Gallery: ELT EASY GREEN LIVING WALLS

 

Our first encounter with a “living wall” was the giant installation in the atrium of the University of Guelph in Canada. Everyone’s always asking whether they can get a similar wall of greenery for their own home, and now we have an affirmative answer. ELT (Elevated Landscape Technologies) Easy Green has designed a modular indoor/outdoor living wall panel system for residential consumers.

ELT sells a number of different set-ups for starting a wall garden (all made of HDPE recyclable plastic), as well as stand-alone two-sided room dividers and brackets for installing flora on sloped roofs. The frames can be pre-grown or planted after installation.

The company offers suggestions on their site for plant varietals and fresh herbs that might grow well in an Easy Green. These include begonias, orchids, sedum, ferns, ivy, and all the staple cooking herbs. ELT’s products are quite reasonably priced and offer so many benefits in terms of aesthetics, physical health, and design versatility. Imagine a whole wall of orchids growing in your house! It’s a whole lot cheaper than an original painting, and yet so much more…original!

You can see several examples of their recent work below (including one they just did in Singapore, pictured in the somewhat foggy image), and there’s much more here.

+ ELT Easy Green + ELT Green Roofs

Gallery: ELT EASY GREEN LIVING WALLS

 

Our first encounter with a “living wall” was the giant installation in the atrium of the University of Guelph in Canada. Everyone’s always asking whether they can get a similar wall of greenery for their own home, and now we have an affirmative answer. ELT (Elevated Landscape Technologies) Easy Green has designed a modular indoor/outdoor living wall panel system for residential consumers.

ELT sells a number of different set-ups for starting a wall garden (all made of HDPE recyclable plastic), as well as stand-alone two-sided room dividers and brackets for installing flora on sloped roofs. The frames can be pre-grown or planted after installation.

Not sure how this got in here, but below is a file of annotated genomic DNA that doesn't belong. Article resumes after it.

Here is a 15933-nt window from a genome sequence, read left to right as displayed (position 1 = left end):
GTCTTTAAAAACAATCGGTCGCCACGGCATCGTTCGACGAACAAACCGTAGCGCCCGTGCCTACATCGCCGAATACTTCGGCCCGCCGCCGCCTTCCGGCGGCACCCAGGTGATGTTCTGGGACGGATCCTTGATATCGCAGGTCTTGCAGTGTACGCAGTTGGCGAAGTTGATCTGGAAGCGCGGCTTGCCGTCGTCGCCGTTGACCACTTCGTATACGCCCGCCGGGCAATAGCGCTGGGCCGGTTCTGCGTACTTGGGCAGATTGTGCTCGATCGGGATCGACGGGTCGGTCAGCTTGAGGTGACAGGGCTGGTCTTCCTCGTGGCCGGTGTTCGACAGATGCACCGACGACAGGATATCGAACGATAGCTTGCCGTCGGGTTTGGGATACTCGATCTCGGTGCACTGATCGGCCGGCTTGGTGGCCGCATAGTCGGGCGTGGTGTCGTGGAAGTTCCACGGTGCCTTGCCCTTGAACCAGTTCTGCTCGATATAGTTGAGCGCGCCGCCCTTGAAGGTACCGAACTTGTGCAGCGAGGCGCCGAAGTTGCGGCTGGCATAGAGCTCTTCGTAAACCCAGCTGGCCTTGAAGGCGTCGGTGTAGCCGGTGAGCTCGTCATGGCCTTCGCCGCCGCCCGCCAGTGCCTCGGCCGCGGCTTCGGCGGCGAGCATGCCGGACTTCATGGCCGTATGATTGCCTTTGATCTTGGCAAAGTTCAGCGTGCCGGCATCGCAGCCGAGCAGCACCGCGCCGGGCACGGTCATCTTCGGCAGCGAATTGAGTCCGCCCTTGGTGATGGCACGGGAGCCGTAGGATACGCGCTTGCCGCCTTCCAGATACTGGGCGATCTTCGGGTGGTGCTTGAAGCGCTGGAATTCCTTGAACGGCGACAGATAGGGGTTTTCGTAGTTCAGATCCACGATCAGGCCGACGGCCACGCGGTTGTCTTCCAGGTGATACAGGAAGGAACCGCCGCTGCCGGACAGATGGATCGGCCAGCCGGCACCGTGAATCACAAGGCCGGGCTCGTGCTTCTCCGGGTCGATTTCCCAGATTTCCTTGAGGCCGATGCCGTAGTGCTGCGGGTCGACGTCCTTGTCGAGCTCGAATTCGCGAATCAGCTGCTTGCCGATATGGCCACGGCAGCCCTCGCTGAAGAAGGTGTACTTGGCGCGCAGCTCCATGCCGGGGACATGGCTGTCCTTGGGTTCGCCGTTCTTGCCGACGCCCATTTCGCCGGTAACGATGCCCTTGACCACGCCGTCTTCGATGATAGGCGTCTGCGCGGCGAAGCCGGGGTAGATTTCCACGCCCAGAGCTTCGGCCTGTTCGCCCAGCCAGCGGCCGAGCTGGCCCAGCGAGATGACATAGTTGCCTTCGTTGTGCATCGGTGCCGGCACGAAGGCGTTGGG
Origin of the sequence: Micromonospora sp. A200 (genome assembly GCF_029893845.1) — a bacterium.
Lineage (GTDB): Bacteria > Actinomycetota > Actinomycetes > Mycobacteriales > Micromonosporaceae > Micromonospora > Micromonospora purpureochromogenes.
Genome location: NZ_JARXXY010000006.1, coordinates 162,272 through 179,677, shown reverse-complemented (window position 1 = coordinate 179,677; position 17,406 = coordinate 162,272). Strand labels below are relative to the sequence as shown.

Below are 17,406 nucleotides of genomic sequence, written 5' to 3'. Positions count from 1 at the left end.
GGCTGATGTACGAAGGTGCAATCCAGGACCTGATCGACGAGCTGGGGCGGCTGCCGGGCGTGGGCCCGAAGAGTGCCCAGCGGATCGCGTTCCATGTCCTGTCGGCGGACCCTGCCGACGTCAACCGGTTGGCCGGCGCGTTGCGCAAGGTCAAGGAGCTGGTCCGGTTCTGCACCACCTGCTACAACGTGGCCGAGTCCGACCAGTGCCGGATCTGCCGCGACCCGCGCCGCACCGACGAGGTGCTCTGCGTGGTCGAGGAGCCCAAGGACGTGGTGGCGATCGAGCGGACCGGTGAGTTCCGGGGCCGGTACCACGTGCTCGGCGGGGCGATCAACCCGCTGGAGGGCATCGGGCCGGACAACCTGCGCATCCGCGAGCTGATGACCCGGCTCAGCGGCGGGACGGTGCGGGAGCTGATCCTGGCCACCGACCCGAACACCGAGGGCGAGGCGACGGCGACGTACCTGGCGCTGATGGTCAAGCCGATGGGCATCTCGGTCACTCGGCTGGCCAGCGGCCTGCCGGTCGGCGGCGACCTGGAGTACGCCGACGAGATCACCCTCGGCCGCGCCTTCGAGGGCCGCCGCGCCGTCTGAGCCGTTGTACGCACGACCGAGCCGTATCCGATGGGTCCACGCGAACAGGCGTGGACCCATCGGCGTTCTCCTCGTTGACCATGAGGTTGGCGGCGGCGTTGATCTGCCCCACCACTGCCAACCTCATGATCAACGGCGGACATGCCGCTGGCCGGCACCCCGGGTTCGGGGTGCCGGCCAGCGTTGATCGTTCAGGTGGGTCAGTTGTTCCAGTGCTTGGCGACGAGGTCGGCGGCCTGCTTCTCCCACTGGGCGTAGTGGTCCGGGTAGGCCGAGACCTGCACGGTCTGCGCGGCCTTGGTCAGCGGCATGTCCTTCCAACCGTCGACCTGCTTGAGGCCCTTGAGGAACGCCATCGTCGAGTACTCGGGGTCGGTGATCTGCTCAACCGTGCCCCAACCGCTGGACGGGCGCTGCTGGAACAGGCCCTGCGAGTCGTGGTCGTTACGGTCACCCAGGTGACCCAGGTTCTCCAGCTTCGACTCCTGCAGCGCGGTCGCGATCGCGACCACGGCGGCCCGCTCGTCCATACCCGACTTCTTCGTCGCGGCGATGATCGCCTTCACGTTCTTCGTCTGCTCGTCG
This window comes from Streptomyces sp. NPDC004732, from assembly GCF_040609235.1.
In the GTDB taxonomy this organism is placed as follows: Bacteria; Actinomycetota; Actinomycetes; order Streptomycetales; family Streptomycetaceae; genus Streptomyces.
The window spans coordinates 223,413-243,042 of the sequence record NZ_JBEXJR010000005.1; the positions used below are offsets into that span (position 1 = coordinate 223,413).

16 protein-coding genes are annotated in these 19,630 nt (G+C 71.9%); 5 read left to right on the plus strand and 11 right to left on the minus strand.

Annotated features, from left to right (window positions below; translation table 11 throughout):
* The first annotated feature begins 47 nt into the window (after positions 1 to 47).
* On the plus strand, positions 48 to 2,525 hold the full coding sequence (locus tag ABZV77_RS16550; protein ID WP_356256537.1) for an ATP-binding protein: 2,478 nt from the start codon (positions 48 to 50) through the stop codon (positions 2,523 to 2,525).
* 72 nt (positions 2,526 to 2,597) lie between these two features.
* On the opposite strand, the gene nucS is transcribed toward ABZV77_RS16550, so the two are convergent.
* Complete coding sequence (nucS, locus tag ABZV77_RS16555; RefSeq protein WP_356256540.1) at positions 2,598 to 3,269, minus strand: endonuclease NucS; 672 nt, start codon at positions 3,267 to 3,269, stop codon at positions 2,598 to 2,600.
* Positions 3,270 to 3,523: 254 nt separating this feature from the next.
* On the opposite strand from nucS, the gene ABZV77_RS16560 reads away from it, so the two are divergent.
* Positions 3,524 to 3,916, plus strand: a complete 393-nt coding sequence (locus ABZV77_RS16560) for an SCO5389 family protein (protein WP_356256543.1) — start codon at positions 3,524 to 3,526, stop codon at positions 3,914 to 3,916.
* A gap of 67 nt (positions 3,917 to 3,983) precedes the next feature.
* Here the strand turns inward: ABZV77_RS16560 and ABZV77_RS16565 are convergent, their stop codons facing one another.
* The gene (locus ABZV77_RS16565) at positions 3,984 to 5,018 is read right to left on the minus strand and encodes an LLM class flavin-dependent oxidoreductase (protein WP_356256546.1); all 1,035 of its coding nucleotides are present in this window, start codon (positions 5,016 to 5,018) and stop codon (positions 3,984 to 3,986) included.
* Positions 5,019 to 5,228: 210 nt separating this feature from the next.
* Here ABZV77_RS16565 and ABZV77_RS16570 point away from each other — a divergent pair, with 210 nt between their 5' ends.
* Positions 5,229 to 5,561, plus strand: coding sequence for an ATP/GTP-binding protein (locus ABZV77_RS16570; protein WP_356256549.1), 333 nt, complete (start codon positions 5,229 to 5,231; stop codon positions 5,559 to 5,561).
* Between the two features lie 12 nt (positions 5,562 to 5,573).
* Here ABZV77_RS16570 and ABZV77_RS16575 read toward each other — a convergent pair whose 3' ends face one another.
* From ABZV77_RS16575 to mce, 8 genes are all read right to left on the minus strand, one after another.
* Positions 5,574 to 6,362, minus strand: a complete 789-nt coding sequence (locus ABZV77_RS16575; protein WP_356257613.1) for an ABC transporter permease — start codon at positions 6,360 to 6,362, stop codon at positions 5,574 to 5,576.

The company offers suggestions on their site for plant varietals and fresh herbs that might grow well in an Easy Green. These include begonias, orchids, sedum, ferns, ivy, and all the staple cooking herbs. ELT’s products are quite reasonably priced and offer so many benefits in terms of aesthetics, physical health, and design versatility. Imagine a whole wall of orchids growing in your house! It’s a whole lot cheaper than an original painting, and yet so much more…original!

You can see several examples of their recent work below (including one they just did in Singapore, pictured in the somewhat foggy image), and there’s much more here.

+ ELT Easy Green + ELT Green Roofs

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9 Comments

  1. ABC1 February 4, 2014 at 7:34 am

    WARNING!. Do not trust this company (ELT easygreen)and Greg Garner with your money. They stole our money, neither delivered the panels ordered nor returned back our funds.

    Any questions please send an email to us at designbmo@gmail.com.

    Nazanin Jam
    Secratery
    bm design office, Tehran

  2. Chad Sichello May 31, 2007 at 12:51 am

    This is Chad Sichello, President of G-Sky Inc. Thanks for mentioning us in this blog, our website is http://www.g-sky.com for those of you what would like to look into our Green Wall Panels system. Best Regards, Chad Sichello / G-Sky Inc.

  3. Jasper Bennett March 30, 2007 at 6:14 pm

    ELT’s Living walls are definitely beautiful, and are great conversation pieces, but be prepared for some serious maintenance. The growth medium that these panels require (standard potting soil) does not stand the test of time, I’ve found. I’ve had to supplement the soil as part of regular maintenance, and that’s a real pain!

    For a better solution, look into G-Sky’s wall panels. They seem to use a more rigid organic material that allows the water to reach the plants, without turning to mush – or simply eroding – over time. See the Vancouver Aquarium for a cool example of their work. Not sure what the website is….

  4. cynthia korzekwa January 23, 2007 at 3:34 am

    I live in Rome and would love to see a Renaissance of Green to clean help up the smog….

  5. Hannes January 19, 2007 at 2:15 am

    Those are absolutely stunning. I will have to get myself a few of those for my own home. I just wonder, how easy is it to make one of these yourself.

  6. Nedra January 17, 2007 at 6:57 pm

    But what you’re buying doesn’t include the plants or soil. All you get is the trays to lay plants in. =/ That many plants would cost more than the trays themselves which are on the pricey side…

  7. Richie January 16, 2007 at 12:21 pm

    Think BUGS inside your home. All sorts of critters root around in healthy soil, as should be the case. Just not indoors please. A bad idea.

  8. alamb January 16, 2007 at 10:31 am

    I see a number of horticultural issues, especially around lighting, for which ELT gives no suggestions. I foresee that it would be labor-intensive for the owner. That said, what a glorious entranceway display!

  9. Ro January 15, 2007 at 9:13 am

    That looks so lovely. I would like to have one (or two) on the sides of my terrace. :)
    It seems quite expensive though, that’s the only drawback in my eyes.

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